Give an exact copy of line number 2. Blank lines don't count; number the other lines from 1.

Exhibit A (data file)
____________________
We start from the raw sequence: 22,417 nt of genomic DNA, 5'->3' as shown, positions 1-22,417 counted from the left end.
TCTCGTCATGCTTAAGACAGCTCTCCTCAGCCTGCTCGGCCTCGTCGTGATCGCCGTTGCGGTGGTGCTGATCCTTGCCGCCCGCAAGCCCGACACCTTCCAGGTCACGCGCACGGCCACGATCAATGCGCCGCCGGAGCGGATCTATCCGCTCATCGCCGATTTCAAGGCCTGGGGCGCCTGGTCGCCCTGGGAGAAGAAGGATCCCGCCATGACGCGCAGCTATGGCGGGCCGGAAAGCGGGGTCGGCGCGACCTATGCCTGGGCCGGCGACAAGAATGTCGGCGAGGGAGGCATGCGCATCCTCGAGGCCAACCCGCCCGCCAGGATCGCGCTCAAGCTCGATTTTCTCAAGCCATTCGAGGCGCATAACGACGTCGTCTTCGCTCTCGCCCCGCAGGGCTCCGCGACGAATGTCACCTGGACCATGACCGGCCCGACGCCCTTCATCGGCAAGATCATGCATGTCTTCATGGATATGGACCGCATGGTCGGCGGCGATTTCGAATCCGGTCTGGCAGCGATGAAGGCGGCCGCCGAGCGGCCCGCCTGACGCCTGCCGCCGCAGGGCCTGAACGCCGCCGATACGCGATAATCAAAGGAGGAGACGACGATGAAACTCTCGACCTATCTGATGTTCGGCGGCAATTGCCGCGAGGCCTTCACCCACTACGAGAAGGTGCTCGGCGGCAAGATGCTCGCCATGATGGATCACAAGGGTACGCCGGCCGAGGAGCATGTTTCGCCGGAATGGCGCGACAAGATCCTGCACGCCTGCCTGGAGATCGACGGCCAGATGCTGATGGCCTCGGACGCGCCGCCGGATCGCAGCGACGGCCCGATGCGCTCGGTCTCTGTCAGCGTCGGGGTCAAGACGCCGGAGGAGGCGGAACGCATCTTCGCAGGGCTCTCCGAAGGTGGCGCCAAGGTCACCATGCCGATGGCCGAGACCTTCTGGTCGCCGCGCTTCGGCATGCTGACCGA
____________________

TCTCGTCATGCTTAAGACAGCTCTCCTCAGCCTGCTCGGCCTCGTCGTGATCGCCGTTGCGGTGGTGCTGATCCTTGCCGCCCGCAAGCCCGACACCTTCCAGGTCACGCGCACGGCCACGATCAATGCGCCGCCGGAGCGGATCTATCCGCTCATCGCCGATTTCAAGGCCTGGGGCGCCTGGTCGCCCTGGGAGAAGAAGGATCCCGCCATGACGCGCAGCTATGGCGGGCCGGAAAGCGGGGTCGGCGCGACCTATGCCTGGGCCGGCGACAAGAATGTCGGCGAGGGAGGCATGCGCATCCTCGAGGCCAACCCGCCCGCCAGGATCGCGCTCAAGCTCGATTTTCTCAAGCCATTCGAGGCGCATAACGACGTCGTCTTCGCTCTCGCCCCGCAGGGCTCCGCGACGAATGTCACCTGGACCATGACCGGCCCGACGCCCTTCATCGGCAAGATCATGCATGTCTTCATGGATATGGACCGCATGGTCGGCGGCGATTTCGAATCCGGTCTGGCAGCGATGAAGGCGGCCGCCGAGCGGCCCGCCTGACGCCTGCCGCCGCAGGGCCTGAACGCCGCCGATACGCGATAATCAAAGGAGGAGACGACGATGAAACTCTCGACCTATCTGATGTTCGGCGGCAATTGCCGCGAGGCCTTCACCCACTACGAGAAGGTGCTCGGCGGCAAGATGCTCGCCATGATGGATCACAAGGGTACGCCGGCCGAGGAGCATGTTTCGCCGGAATGGCGCGACAAGATCCTGCACGCCTGCCTGGAGATCGACGGCCAGATGCTGATGGCCTCGGACGCGCCGCCGGATCGCAGCGACGGCCCGATGCGCTCGGTCTCTGTCAGCGTCGGGGTCAAGACGCCGGAGGAGGCGGAACGCATCTTCGCAGGGCTCTCCGAAGGTGGCGCCAAGGTCACCATGCCGATGGCCGAGACCTTCTGGTCGCCGCGCTTCGGCATGCTGACCGA